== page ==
FYIVOD for the week of March 22nd: Psychedelia

The world of film is changing. For one thing, there’s not much actual film anymore. The future is digital; more and more, it’s streaming on our computers, too. Every week in FYIVOD, we survey the landscape online movies to bring you a snapshot of what’s available. This week, get ready for some crazy flashbacks as we explore the world of psychedelic movies.

THIS WEEK’S THEME: Psychedelia

Are you guys seeing that? That rainbow colored turtle that’s flying and also shooting lasers of pure energy out of its tail and also singing U2′s “Angel of Harlem?” No? That’s just me? Hrm, well maybe I’ve just been watching too many psychedelic movies in preparation for this week’s FYIVOD on the subject. Whether you’re a fan of the goofies, or you just think The Goofies was a Disney cartoon, these films are sure to alter your perception for a couple hours, man (Gotta use the word man when you’re writing like you’re high. That’s how you know you’re high… man).

On SundanceNow
Directed by Gaspar Noe
$3.99 to rent or stream; $17.99 to purchase

Most drug movies attempt to ape the mind-altering affects of their subject substances. But few films have gone as far to put us inside the warped headspace of a drug user as ENTER THE VOID, which uses first person perspective camera to help us turn on, tune in, and drop out along with Oscar, a drug dealer living in Tokyo. When a deal goes bad, Oscar is shot and his consciousness rises out of his body. On the way to the ultimate afterlife, things get even more psychedelic: Oscar’s life flashes before our eyes, we witness the impact of his death on friends and family, and later his consciousness merges with his buddy as he has sex with Oscar’s sister, even traveling inside his sister’s vagina as his friend ejaculates. Which is in no way creepy. This was Gaspar Noe’s follow-up to his controversial film IRREVERSIBLE, which told the story of a woman’s rape and its aftermath in reverse. In a related story, Gaspar Noe is kind of a weird dude.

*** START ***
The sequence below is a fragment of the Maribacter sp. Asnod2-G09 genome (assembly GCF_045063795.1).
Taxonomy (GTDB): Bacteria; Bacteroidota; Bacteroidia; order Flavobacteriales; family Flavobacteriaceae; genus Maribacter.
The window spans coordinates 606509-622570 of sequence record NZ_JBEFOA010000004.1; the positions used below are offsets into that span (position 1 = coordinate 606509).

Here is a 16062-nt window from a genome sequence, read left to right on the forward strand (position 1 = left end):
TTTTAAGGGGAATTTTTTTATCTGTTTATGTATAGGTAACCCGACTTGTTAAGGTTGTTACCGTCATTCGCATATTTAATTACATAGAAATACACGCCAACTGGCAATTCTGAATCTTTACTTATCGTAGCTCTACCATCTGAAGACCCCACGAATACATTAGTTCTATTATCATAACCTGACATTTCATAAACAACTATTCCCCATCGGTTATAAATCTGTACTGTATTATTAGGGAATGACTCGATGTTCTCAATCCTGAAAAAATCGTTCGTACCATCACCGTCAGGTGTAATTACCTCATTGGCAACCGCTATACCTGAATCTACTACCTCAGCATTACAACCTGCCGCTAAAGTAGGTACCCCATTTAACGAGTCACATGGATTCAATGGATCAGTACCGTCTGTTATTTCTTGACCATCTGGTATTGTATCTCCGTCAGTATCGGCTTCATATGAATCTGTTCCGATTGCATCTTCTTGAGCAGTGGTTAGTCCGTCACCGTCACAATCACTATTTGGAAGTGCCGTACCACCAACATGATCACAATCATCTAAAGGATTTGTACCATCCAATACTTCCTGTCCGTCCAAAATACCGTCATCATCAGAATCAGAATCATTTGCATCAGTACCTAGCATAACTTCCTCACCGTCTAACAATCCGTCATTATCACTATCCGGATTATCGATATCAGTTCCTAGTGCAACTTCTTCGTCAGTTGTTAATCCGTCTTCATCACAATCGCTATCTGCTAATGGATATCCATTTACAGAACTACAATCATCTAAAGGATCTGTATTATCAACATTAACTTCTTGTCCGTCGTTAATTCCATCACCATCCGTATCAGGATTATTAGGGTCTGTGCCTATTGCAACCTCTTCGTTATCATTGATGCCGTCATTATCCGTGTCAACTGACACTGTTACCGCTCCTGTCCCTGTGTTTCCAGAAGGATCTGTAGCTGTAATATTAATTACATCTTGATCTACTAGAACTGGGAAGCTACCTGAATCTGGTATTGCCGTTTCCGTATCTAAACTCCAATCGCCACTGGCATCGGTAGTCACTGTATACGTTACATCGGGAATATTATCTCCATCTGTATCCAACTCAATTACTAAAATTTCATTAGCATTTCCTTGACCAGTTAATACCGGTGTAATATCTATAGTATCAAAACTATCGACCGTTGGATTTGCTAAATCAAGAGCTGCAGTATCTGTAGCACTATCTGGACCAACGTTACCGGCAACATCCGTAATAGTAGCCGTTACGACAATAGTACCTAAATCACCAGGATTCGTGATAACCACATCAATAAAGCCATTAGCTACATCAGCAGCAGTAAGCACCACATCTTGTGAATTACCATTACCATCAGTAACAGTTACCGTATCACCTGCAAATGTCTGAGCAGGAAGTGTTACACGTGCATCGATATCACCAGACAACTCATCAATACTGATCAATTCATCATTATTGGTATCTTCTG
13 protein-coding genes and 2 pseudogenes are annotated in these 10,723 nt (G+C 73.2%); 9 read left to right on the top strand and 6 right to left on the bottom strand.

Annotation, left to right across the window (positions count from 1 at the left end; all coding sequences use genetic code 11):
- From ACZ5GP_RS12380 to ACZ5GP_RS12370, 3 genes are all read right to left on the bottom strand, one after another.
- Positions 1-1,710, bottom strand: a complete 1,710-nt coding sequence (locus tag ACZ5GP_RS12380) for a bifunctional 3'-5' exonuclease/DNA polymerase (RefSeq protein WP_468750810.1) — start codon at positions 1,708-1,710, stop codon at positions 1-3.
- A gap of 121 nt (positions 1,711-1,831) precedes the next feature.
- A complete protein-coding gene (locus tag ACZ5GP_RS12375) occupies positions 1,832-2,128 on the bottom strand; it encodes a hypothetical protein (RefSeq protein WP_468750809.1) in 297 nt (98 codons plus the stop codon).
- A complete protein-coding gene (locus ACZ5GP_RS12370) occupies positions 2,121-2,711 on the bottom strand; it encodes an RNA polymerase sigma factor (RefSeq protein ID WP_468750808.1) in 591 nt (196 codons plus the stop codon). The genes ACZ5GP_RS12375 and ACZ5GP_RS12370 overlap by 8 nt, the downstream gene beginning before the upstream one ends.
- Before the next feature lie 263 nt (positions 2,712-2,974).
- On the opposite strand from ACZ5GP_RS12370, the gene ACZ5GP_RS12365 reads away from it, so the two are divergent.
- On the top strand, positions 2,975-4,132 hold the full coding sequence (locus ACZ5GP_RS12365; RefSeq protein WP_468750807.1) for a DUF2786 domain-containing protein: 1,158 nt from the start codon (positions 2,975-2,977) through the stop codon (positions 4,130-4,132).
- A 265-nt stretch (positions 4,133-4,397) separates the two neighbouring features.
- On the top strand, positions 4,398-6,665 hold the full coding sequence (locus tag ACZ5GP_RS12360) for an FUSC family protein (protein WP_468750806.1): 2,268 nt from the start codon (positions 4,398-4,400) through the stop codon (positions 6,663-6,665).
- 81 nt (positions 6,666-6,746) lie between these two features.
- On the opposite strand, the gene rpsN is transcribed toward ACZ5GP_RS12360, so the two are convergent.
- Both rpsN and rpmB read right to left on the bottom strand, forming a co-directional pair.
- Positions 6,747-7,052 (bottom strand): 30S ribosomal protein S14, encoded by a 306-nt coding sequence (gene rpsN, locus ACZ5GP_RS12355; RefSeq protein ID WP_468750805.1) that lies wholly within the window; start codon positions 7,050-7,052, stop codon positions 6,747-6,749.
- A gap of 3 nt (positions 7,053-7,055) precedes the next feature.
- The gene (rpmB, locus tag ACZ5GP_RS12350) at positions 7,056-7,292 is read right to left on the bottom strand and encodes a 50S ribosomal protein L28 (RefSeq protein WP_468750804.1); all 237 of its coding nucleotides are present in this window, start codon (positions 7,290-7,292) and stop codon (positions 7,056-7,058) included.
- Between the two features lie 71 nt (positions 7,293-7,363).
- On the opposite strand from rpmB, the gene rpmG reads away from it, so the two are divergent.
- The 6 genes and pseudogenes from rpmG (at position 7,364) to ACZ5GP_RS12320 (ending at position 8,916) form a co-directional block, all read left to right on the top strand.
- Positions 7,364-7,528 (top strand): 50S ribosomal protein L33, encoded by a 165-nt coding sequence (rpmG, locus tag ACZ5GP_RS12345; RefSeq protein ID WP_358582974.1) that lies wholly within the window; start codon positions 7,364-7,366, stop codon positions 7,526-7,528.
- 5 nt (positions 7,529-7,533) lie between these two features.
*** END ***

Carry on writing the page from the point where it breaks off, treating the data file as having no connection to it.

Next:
On Netflix
Directed by Barry Shear
Free for streaming plan members

One of the wackiest movies ever to come from the American movie industry involves the machinations of a rock star, Max Frost (Christopher Jones) who inspires his teenage audience to political activism with his socially conscious songs about war and violence. Max hooks up with an idealistic Senate candidate (Hal Holbrook, suggesting a hilariously bizarre origin story for ALL THE PRESIDENT’S MEN’s Deep Throat) in order to lower the voting age in America to 14 and give teenagers more power. Max’s movement takes off, and eventually sweeps the candidate into office — and later Max into the Presidency of the United States. But a rock star becoming President is only, like, the fourth weirdest thing in this movie, because shortly thereafter Max Frost’s government starts spiking the national water supply with LSD and rounding up everyone over 35 and shoving them in “reeducation camps.” Like I said, one of the wackiest movies ever. WILD doesn’t cover half of it.